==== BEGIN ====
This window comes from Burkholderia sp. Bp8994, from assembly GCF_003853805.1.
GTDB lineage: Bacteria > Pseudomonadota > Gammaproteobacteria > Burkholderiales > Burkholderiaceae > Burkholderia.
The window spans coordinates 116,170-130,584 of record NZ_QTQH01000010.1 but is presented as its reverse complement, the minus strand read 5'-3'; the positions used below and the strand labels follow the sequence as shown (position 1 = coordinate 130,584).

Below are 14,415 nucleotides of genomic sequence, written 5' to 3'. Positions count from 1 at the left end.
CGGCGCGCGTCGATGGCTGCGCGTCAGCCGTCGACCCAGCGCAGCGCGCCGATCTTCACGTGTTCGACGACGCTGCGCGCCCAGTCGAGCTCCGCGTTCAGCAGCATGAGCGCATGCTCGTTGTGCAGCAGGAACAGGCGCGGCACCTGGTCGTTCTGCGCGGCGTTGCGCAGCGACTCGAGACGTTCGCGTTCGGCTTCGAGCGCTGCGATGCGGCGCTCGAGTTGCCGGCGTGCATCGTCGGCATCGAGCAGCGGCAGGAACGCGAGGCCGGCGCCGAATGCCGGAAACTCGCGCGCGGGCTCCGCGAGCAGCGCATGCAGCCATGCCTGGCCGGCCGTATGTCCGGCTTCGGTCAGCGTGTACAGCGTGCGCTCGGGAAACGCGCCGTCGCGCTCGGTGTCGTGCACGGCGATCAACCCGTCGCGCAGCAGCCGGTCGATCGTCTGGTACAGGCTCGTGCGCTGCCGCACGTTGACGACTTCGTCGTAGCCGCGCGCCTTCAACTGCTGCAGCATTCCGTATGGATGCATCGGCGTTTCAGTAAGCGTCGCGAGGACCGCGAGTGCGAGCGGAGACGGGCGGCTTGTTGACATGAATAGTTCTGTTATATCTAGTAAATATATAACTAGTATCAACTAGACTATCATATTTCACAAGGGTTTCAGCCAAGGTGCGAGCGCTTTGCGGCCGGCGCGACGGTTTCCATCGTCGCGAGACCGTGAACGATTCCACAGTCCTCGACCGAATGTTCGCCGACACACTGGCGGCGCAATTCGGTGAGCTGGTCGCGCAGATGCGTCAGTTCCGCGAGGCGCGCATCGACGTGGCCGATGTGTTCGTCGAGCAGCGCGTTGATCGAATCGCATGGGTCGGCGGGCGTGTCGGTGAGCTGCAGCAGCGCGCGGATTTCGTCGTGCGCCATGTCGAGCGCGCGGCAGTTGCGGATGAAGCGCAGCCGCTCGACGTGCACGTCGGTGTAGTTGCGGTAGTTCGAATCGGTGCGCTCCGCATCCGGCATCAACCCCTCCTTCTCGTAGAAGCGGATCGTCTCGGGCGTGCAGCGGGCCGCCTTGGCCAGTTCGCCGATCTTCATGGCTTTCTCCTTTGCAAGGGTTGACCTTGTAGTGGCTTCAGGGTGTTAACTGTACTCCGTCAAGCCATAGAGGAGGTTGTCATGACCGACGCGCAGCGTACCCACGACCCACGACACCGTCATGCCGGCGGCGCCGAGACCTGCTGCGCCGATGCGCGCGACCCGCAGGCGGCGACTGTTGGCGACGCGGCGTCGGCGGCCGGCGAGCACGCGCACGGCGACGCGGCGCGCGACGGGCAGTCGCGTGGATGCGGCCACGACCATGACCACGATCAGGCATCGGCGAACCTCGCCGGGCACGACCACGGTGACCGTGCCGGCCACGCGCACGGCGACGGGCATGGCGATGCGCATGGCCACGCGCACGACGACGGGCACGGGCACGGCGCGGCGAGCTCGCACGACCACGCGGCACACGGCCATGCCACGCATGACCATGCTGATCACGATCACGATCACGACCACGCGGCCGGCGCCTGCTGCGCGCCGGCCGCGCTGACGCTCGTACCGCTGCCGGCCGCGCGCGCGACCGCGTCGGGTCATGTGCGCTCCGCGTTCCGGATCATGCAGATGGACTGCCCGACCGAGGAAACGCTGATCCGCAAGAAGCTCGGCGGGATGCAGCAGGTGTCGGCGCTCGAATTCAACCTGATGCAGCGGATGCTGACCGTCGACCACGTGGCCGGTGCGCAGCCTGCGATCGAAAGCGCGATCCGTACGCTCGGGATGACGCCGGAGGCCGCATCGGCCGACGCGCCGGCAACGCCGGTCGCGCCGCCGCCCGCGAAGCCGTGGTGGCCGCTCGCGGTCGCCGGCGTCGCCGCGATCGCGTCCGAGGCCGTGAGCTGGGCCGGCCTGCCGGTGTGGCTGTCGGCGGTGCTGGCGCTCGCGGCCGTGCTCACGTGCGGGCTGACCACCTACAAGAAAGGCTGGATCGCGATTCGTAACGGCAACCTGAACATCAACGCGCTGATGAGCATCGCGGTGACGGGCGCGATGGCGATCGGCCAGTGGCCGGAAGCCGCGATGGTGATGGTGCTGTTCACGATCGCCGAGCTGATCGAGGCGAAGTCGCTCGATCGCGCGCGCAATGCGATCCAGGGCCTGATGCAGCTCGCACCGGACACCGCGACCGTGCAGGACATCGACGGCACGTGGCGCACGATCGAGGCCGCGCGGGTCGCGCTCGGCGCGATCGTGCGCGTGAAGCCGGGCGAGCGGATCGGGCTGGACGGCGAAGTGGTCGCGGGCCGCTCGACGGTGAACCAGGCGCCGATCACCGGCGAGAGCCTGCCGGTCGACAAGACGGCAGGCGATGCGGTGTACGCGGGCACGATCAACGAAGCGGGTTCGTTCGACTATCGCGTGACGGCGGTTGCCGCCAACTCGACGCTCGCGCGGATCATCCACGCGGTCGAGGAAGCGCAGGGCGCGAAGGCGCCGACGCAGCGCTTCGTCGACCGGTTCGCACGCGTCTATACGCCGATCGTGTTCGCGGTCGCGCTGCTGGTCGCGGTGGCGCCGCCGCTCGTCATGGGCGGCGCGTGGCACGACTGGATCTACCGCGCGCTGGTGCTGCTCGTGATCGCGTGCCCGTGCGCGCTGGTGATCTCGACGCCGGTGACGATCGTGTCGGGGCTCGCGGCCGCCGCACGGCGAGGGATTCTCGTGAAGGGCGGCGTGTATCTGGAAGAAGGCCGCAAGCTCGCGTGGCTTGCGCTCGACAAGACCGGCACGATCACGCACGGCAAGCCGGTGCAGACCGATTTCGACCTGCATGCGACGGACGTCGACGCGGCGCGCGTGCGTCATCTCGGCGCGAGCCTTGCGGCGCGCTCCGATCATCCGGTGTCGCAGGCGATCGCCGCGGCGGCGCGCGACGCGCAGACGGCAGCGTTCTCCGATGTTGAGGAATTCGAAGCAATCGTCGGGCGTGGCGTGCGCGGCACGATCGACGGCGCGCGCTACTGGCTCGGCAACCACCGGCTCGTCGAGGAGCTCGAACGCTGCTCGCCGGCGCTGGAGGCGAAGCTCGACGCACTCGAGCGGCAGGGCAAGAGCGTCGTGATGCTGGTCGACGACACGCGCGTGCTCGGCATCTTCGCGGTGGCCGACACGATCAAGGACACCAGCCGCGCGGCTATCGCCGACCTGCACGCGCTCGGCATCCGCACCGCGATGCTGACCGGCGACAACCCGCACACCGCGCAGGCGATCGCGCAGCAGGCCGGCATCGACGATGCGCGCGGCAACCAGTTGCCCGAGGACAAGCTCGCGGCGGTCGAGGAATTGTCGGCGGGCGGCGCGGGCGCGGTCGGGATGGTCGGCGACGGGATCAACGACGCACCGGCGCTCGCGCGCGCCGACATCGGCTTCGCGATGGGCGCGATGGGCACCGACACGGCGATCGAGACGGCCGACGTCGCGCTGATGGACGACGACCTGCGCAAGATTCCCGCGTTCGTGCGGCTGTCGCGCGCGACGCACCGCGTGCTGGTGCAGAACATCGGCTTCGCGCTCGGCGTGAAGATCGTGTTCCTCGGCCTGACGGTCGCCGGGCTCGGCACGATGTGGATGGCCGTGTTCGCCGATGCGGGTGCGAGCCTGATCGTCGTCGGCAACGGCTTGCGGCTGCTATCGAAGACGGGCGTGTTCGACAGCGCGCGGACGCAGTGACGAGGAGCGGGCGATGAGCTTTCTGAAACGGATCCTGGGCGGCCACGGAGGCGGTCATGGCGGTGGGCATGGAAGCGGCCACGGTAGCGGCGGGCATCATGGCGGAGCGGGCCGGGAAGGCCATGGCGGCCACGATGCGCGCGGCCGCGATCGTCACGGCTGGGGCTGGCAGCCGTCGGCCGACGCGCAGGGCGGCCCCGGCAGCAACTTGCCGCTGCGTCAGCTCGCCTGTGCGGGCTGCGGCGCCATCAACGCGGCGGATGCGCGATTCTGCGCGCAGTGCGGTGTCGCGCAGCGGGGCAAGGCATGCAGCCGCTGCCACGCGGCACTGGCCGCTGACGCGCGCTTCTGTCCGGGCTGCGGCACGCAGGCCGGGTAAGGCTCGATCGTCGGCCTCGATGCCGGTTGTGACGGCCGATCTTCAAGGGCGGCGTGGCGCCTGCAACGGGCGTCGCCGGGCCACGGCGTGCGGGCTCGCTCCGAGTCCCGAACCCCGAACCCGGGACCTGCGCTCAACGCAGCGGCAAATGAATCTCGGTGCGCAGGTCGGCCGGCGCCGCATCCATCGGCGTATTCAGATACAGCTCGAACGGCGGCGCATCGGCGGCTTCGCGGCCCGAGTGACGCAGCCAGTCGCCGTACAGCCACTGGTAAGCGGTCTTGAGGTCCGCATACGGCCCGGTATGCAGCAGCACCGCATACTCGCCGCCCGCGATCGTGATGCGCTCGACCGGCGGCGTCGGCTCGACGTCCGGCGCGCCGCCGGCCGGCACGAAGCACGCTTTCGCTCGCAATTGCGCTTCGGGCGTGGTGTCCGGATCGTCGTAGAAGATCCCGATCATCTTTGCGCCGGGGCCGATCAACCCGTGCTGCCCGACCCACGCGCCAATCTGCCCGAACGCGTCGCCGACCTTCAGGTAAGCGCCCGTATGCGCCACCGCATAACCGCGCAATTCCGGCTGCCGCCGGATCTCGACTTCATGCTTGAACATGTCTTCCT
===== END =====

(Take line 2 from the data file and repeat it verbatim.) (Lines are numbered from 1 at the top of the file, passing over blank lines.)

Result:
GTDB lineage: Bacteria > Pseudomonadota > Gammaproteobacteria > Burkholderiales > Burkholderiaceae > Burkholderia.